08 Aug2018How Does Vaping Legislation Impact the Construction Industry? Over the last few years vaping has increased in popularity across the globe. It is touted as a healthier alternative to smoking and has helped thousands of people cut down on cigarette smoking and in many cases quit altogether. The jury remains out on whether it is totally harmless or has side effects? The consensus seems to be that vaping is a step in the right direction when it comes to reducing smoking-related disease. However, where does vaping fall for employers and do employees have any rights? Are there any special considerations for the construction industry and what does the law say? This article addresses all these issues and provides food for thought for construction bosses everywhere. The Law Currently, in the UK, no legislation governs the use of e-cigarettes or vapes as they are known. This means that a lot of staff in all industries have assumed they can vape at work. In the construction industry, there have been reports of machine operators using their devices while the vehicles are in motion, which does not promote a particularly professional image and raises significant safety concerns. The current laws basically leave workplace vaping rules to each individual employer so what should you be doing? Health and Safety In order to promote a fair workplace, it makes sense to apply rules to all areas of your business from field workers to office staff and this is one issue where that is possible. Firstly, the vaping device contains a battery similar to a mobile phone, so if you have lockers for staff to leave mobiles while operating machinery on site, it would be reasonable to insist that vaping devices are left, after all, they could prove dangerous if crushed or dropped into working heavy plant. Vape Breaks Over the years we have seen changes to smoking laws which meant that smoking in public buildings became illegal and even outside there can now be restrictions. Generally, this meant workplaces, both onsite and office-based created smoking shelters outside and staff were given guidance on how they could be used. Some workplaces have no time restrictions provided the employee clocks out to go and smoke; others say workers can only smoke during lunch hours – again the logistics fall to the boss. Should vaping staff have to be the same? Is it reasonable for a vape to be used at a desk for example? Taking all staff into consideration One of the issues with smoking is passive smoking. The same should logically apply to those who also do not wish to vape, therefore desk vaping is probably an easy ban. While the water-based-vapour emitted may not be as dangerous, the long-term effects are not proven and it is generally considered that this should not be forced on those who do not wish to vape themselves. The liquids have different smells and can negatively impact on people who have breathing conditions, those who are pregnant or those with other health conditions, so it stands to reason a designated space is made available for vape breaks. However, consigning the vapours to the previously constructed smoking shelters is also a potential no-no. If someone has actively chosen to give up smoking, they then do not want to have the second-hand smoke from other staff when they are using their vape. This means you are looking for a second shelter or, potentially inside room, as vaping is not banned in public buildings. On-Site The same would apply to employees working on sites. It indeed does not present a professional image if members of the public see digger drivers vaping in clouds of vapour while working away, so offering a designated area for vape breaks is the most logical outcome. Again this would potentially need to be away from the smoking area which has to be outside. You begin to get a picture of why employers are finding this stressful. In many cases, it would be easier if the law made more explicit rules for vaping but in the absence, it is just down to each site to deal with. Be Clear While we have trails of paper that cover policies for health and safety, the best advice would be to create a vaping policy. The law does not prevent employees vaping at their desk, but neither does it prevent employers from banning the practice. Whether you chose to add the vaping policy to the smoking policy or have them stand alone, the critical point is to ensure that all staff are aware of the rules. It should also be clear that all staff, smokers, vapers and those who do neither, are being treated fairly and with respect. This saves potential dissension down the line. The bottom line is you do not have to make any provision for vapers, but if you have made provision previously for smokers the precedent has been set and you probably need to do something. The alternative, which is also perfectly legal is to ban all vaping and smoking on site or in any offices, buildings or vehicles associated with the business. Include Mobile Workers Finally, be sure to include company vehicle use in the policy too. We have already mentioned plant and machinery on site but what about the staff who may use a company car or van to get to and from locations. In many cases, the general consensus has been to ban all forms of smoking and vaping while driving company vehicles. Either activity can be seen as a distraction to due care and attention to the road which again, if they are driving branded cars does not project the best image to members of the public. As long as the rules are clear and distributed to all staff and new starters then currently the decision is entirely down to the employer.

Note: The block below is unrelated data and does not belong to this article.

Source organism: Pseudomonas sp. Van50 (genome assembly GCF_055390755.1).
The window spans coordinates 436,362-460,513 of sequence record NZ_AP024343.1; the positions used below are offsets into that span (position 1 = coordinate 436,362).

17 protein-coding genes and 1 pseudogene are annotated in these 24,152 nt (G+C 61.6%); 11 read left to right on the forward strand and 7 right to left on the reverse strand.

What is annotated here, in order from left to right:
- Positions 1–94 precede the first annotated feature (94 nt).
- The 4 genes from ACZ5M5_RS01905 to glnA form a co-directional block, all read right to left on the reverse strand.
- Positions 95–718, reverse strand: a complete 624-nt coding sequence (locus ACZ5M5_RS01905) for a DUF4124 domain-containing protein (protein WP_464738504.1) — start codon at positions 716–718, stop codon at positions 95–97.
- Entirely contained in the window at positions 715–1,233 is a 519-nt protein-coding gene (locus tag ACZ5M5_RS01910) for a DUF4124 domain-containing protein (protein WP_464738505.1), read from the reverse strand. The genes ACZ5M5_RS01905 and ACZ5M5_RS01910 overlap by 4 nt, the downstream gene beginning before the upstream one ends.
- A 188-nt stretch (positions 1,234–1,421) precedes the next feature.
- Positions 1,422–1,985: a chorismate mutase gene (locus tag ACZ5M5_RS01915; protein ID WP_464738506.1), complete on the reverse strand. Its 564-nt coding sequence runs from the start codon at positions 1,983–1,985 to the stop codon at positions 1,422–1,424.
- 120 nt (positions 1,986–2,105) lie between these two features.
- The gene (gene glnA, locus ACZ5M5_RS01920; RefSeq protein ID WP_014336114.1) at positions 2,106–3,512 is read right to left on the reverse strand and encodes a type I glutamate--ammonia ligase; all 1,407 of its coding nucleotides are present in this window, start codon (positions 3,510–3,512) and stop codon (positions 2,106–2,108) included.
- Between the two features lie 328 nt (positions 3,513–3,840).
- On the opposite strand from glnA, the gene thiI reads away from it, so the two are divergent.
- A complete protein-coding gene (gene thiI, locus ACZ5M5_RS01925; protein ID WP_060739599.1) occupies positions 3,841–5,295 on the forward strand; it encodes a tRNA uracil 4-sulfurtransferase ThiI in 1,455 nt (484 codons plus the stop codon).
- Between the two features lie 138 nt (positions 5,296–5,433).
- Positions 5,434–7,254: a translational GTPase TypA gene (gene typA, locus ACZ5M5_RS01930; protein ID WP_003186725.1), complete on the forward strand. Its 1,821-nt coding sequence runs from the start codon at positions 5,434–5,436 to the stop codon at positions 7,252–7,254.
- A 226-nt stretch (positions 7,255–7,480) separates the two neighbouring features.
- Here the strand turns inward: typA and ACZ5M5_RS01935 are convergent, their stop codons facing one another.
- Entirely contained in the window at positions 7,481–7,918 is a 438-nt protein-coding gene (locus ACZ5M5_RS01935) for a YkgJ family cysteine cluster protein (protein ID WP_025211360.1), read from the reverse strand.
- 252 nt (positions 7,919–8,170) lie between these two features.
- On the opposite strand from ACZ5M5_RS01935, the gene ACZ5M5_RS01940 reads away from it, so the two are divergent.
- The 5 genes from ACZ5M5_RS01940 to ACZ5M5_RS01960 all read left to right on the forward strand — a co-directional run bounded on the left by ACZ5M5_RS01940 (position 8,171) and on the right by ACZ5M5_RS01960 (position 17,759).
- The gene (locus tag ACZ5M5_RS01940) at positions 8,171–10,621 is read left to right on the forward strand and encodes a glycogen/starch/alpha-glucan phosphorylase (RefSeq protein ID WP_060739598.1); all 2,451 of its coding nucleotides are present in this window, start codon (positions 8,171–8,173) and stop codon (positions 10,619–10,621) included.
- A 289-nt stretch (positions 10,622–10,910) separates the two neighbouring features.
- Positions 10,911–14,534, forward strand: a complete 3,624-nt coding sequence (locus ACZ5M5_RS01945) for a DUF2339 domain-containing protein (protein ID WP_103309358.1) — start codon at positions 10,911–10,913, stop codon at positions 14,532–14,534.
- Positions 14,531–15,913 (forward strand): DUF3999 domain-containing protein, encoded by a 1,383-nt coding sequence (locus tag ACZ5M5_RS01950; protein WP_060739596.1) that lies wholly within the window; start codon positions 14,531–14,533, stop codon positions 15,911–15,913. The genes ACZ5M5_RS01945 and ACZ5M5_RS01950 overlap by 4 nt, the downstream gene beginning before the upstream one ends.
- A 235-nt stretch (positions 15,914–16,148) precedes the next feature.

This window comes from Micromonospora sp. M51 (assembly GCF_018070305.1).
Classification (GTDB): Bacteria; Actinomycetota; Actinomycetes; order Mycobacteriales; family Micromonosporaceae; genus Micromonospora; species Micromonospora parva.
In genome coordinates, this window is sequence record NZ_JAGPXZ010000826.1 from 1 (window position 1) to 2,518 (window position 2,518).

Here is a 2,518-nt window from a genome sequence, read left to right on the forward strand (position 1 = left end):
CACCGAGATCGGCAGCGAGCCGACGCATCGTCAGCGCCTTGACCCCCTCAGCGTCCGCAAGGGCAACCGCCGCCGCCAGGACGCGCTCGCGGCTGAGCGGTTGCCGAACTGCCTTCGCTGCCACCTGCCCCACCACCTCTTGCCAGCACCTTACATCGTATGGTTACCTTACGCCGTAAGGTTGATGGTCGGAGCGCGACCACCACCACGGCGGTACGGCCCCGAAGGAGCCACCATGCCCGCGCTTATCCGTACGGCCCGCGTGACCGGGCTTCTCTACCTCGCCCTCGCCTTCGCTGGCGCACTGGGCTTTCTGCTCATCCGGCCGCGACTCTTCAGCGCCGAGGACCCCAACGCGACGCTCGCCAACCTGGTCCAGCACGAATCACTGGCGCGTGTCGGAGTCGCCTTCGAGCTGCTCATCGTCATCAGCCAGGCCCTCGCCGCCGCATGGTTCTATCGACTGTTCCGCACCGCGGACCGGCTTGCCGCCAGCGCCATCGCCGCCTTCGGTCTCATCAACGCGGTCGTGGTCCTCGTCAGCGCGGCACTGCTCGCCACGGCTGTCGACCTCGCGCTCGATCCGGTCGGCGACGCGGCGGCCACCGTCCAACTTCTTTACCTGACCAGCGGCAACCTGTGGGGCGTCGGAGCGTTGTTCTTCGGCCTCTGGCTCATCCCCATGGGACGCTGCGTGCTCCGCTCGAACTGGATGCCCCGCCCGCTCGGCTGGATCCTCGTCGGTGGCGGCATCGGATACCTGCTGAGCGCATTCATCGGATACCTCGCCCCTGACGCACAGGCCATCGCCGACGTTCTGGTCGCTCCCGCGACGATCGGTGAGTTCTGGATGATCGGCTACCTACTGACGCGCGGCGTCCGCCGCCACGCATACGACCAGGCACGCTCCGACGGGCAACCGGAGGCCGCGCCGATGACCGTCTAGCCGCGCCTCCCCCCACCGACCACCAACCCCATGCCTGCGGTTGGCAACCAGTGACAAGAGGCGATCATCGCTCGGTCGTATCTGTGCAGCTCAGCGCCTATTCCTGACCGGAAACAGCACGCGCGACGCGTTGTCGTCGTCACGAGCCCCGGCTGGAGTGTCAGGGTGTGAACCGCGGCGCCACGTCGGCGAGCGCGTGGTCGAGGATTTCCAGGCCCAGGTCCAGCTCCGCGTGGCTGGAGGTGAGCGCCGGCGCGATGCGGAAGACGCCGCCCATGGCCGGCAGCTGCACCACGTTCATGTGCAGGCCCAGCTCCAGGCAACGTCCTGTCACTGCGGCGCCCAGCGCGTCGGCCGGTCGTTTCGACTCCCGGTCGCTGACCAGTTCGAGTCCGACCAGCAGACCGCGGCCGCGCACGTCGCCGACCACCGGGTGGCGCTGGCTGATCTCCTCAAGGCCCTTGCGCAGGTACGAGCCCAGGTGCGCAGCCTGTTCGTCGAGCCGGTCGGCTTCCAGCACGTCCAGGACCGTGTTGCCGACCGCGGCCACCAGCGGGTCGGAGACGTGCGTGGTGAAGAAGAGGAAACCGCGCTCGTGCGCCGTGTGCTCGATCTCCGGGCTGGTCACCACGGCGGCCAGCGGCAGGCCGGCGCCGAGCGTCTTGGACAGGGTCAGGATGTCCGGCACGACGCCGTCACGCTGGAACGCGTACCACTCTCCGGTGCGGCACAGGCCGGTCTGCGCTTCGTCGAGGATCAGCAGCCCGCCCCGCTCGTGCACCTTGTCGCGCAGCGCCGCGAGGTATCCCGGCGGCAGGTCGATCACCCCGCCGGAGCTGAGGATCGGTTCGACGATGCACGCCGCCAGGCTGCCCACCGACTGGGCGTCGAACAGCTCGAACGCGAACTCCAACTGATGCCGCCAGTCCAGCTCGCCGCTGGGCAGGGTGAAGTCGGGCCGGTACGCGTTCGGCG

- The mean and median gender pay gap
- The mean and median gender bonus pay gap
- Percentage of male and female employees who received bonus payments
- Percentage of male and female employees in each quartile of the company pay structure
14 Jun2018I am fascinated by people. I watch them – I’m a people watcher. Many years ago I started my career selling houses in Putney, right on Putney Bridge and Fulham Palace Road/Kings Road. One day I made a mistake and learned a valuable lesson. Someone entered our Estate Agents office, he was about 55/60 years old, (not sure), didn’t look too smart – shabby clothes. I gave him the once-over and directed him to my colleague after quickly assessing that he’s a time waster.
08 Nov2017Using Social Media to Find a Job: The Hurdles and Frustrations People Face It is widely accepted that this is the social media age. Increasingly there is very little you cannot achieve using social media. Not only can you network, as was the original purpose, but you can buy food, clothing, cars and property, book holidays, theatre tickets and flights and of course find a job. However, social media can be a two-edged sword when it comes to job hunting so we look at some of the ways it can help and some of the ways it can hinder.